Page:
Quotes About Aztecs

Quotes tagged as "aztecs" (showing 1-7 of 7)
Aliette de Bodard
“You leave behind your fine poems.
You leave behind your beautiful flowers. And the earth that was only leant to you. You ascend into the Light, O Quechomitl, you leave behind the flowers and the singing and the earth. Safe journey, O friend.”
Aliette de Bodard, Servant of the Underworld

Aliette de Bodard
“I still couldn’t banish the image of the Quetzal Flower. In my mind, it merged with that of Priestess Eleuia: everything a man could desire or aspire to, a woman who would suck the marrow from your bones and still leave you smiling.”
Aliette de Bodard, Servant of the Underworld

“Another of the great civilizations, the Aztecs, raised a breed of hairless chihuahuas especially for eating. When the Conquistadors arrived and found dog on the menu, they were of the same opinion as Mademoiselle, that this was evidence of the worst form of barbarism. They, the Spaniards, used dogs as befits civilized and Christian men - to hunt down fugitive Indians and tear them to pieces.”
Medlar Lucan, The Decadent Cookbook

David  Bowles
“Who could truly set His shield to rest?
His throne? His mighty spear?
Think on that. Remember it well, O princes.
Who could lay waste to Tenochtitlan?
Who dares assail the foundation of heaven?”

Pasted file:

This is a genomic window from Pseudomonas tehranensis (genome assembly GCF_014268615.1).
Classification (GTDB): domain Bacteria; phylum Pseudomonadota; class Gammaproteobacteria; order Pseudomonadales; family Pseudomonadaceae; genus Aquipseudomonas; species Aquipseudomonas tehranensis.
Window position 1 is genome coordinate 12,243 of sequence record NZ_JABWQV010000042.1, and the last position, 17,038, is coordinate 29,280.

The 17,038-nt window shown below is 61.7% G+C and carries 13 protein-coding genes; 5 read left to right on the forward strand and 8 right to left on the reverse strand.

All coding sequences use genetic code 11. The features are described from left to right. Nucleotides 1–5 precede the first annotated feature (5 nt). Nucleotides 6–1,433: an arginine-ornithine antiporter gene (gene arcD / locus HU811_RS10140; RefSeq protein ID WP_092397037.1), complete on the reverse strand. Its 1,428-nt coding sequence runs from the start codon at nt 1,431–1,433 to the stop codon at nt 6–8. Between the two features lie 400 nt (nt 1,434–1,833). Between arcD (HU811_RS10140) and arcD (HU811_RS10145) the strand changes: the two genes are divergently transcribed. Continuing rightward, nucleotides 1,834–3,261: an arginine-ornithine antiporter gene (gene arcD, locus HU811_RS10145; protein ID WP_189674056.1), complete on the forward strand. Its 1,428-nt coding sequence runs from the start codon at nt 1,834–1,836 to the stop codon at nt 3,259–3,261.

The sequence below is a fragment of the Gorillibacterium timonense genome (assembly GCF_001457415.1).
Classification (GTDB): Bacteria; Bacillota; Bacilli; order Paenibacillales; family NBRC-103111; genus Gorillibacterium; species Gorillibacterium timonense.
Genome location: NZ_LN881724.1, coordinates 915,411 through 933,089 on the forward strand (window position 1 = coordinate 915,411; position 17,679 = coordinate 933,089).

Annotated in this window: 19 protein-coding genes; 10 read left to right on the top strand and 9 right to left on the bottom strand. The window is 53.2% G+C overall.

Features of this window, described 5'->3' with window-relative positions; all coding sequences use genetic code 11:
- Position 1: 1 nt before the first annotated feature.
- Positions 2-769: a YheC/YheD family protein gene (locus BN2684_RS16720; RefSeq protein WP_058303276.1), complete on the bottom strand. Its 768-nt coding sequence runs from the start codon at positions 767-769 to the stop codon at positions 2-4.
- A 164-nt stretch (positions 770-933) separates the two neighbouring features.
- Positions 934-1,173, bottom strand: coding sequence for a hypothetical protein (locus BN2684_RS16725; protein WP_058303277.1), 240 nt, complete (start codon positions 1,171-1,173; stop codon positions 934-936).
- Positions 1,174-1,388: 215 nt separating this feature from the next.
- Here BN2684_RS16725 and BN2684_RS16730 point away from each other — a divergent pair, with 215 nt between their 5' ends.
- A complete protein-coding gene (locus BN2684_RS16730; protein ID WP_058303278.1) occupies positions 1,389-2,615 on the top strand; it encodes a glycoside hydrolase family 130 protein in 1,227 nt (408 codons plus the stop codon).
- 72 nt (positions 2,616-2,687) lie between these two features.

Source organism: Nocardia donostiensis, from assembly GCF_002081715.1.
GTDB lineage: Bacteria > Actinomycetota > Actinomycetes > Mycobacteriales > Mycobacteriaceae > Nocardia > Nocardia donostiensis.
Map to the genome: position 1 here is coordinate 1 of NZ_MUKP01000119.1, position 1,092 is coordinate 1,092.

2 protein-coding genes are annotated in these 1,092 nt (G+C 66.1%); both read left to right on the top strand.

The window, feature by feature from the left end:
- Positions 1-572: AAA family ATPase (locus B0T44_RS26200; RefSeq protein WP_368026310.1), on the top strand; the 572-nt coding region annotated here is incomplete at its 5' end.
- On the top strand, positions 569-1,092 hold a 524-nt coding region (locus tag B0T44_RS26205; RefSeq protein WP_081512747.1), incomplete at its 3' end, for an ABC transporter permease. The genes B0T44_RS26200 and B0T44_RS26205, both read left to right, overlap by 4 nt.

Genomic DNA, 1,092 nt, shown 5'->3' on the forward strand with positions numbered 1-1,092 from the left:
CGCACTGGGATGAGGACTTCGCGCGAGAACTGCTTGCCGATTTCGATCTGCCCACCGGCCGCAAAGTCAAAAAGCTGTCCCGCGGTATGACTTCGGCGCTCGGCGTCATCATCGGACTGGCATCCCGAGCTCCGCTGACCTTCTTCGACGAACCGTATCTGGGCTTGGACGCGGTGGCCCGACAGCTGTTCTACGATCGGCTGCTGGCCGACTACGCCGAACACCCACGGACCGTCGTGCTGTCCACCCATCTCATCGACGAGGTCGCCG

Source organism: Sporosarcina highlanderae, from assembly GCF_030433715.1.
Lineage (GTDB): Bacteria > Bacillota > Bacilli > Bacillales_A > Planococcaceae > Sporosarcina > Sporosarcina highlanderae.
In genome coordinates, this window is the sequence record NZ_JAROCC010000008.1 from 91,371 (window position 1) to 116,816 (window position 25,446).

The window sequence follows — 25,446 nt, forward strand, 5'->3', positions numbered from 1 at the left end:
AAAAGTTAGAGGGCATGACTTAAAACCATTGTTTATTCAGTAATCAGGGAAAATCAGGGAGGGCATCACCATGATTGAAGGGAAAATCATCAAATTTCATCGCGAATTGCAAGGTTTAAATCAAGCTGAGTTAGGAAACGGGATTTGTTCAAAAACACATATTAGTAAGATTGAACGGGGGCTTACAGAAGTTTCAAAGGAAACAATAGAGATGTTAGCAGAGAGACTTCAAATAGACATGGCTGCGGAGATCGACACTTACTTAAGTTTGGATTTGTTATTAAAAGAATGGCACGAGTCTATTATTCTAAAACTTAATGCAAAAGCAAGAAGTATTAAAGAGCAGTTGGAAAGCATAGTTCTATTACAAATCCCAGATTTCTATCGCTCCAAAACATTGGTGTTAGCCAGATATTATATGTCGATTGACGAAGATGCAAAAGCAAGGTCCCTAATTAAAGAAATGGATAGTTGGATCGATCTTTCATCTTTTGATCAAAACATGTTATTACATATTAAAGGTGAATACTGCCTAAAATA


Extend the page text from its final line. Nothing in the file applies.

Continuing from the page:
David Bowles, Flower, Song, Dance: Aztec and Mayan Poetry

David  Bowles
“In the place of the bells, where battle is waged,
The reeds all lie broken in Chalco today.
Dust yellows the air, our houses are smoking,
The sobbing is rising—from the lips of your Chalcans!”
David Bowles, Flower, Song, Dance: Aztec and Mayan Poetry

David  Bowles
“This fifth and final sun will die,
Like every sun before—
But for a moment we laughed in its light,
Like wind-blown petals
Sparkling near an exile’s campfire
Before the flames take them.”
David Bowles, Shattering and Bricolage

“All the earth is a grave, and nought escapes it; nothing is so perfect that it does not fall and disappear. The rivers, brooks, fountains and waters flow on, and never return to their joyous beginnings; they hasten on to the vast realms of Tlaloc, and the wider they spread between their marges the more rapidly do they mould their own sepulchral urns. That which was yesterday is not to-day; and let not that which is to-day trust to live to-morrow.”
Daniel G. Brinton, Ancient Nahuatl Poetry, Containing the Nahuatl Text of XXVII Ancient Mexican Poems : Brinton's Library of Aboriginal American Literature Number VII.

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